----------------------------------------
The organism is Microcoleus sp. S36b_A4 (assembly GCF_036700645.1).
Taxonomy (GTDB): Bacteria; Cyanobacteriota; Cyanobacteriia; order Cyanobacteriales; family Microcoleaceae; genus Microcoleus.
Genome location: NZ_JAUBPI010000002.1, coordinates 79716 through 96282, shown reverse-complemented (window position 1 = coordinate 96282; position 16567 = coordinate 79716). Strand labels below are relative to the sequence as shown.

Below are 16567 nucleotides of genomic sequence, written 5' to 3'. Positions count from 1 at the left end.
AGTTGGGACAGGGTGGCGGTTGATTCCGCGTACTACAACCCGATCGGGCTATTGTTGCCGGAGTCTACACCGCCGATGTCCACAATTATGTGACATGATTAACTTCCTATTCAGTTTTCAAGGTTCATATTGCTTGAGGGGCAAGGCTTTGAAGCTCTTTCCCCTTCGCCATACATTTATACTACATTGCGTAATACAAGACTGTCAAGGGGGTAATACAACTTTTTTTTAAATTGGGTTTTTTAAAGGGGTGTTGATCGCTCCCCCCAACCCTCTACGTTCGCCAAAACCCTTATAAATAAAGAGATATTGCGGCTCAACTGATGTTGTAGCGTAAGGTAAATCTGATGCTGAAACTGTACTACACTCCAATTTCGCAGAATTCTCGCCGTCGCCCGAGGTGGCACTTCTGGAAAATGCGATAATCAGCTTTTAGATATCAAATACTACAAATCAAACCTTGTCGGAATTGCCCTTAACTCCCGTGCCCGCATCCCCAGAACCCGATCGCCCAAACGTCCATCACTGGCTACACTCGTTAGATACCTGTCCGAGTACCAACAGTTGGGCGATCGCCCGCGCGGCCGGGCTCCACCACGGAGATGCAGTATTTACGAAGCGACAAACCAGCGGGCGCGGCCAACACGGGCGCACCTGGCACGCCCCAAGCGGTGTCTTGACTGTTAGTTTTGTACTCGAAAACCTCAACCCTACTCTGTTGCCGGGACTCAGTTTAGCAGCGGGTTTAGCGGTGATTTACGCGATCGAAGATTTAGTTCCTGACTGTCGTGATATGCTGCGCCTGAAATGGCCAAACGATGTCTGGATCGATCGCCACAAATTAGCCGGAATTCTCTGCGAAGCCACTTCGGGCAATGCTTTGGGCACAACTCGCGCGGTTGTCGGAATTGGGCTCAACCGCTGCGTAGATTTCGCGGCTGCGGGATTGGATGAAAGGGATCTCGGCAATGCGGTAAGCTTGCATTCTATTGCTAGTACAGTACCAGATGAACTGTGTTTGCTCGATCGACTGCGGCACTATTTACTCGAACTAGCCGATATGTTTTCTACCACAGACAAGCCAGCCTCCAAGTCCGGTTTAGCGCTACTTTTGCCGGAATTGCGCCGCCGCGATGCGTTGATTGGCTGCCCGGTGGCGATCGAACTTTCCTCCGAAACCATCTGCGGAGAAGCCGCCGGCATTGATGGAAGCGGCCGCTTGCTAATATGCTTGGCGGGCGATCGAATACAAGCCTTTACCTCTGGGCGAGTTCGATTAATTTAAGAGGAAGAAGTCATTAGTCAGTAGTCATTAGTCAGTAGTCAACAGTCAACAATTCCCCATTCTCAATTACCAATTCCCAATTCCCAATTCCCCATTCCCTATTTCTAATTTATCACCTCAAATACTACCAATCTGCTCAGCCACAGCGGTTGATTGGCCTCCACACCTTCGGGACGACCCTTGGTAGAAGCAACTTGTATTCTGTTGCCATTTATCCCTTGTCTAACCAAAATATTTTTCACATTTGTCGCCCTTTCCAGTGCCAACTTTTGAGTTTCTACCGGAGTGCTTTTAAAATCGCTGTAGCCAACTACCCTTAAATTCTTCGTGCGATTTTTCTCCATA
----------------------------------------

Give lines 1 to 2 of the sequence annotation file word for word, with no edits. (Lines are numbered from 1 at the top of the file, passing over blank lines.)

The organism is Microcoleus sp. S36b_A4 (assembly GCF_036700645.1).
Taxonomy (GTDB): Bacteria; Cyanobacteriota; Cyanobacteriia; order Cyanobacteriales; family Microcoleaceae; genus Microcoleus.